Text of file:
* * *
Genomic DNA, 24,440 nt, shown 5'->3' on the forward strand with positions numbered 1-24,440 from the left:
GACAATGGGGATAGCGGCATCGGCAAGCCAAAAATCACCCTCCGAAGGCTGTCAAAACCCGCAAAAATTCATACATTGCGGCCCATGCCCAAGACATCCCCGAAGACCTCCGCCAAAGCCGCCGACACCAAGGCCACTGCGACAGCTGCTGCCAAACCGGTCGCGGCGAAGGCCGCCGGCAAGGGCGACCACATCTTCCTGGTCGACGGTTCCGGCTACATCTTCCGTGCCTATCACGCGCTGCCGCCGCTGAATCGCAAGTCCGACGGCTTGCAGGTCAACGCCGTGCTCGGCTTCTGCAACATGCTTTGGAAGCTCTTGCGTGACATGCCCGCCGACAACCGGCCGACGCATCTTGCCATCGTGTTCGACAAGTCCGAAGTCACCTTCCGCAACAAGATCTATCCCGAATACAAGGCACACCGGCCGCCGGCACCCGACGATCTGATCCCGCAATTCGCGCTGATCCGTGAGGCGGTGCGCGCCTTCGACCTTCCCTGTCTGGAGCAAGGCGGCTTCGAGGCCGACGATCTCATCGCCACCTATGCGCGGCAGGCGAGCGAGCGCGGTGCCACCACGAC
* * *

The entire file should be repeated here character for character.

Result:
Genomic DNA, 24,440 nt, shown 5'->3' on the forward strand with positions numbered 1-24,440 from the left:
GACAATGGGGATAGCGGCATCGGCAAGCCAAAAATCACCCTCCGAAGGCTGTCAAAACCCGCAAAAATTCATACATTGCGGCCCATGCCCAAGACATCCCCGAAGACCTCCGCCAAAGCCGCCGACACCAAGGCCACTGCGACAGCTGCTGCCAAACCGGTCGCGGCGAAGGCCGCCGGCAAGGGCGACCACATCTTCCTGGTCGACGGTTCCGGCTACATCTTCCGTGCCTATCACGCGCTGCCGCCGCTGAATCGCAAGTCCGACGGCTTGCAGGTCAACGCCGTGCTCGGCTTCTGCAACATGCTTTGGAAGCTCTTGCGTGACATGCCCGCCGACAACCGGCCGACGCATCTTGCCATCGTGTTCGACAAGTCCGAAGTCACCTTCCGCAACAAGATCTATCCCGAATACAAGGCACACCGGCCGCCGGCACCCGACGATCTGATCCCGCAATTCGCGCTGATCCGTGAGGCGGTGCGCGCCTTCGACCTTCCCTGTCTGGAGCAAGGCGGCTTCGAGGCCGACGATCTCATCGCCACCTATGCGCGGCAGGCGAGCGAGCGCGGTGCCACCACGAC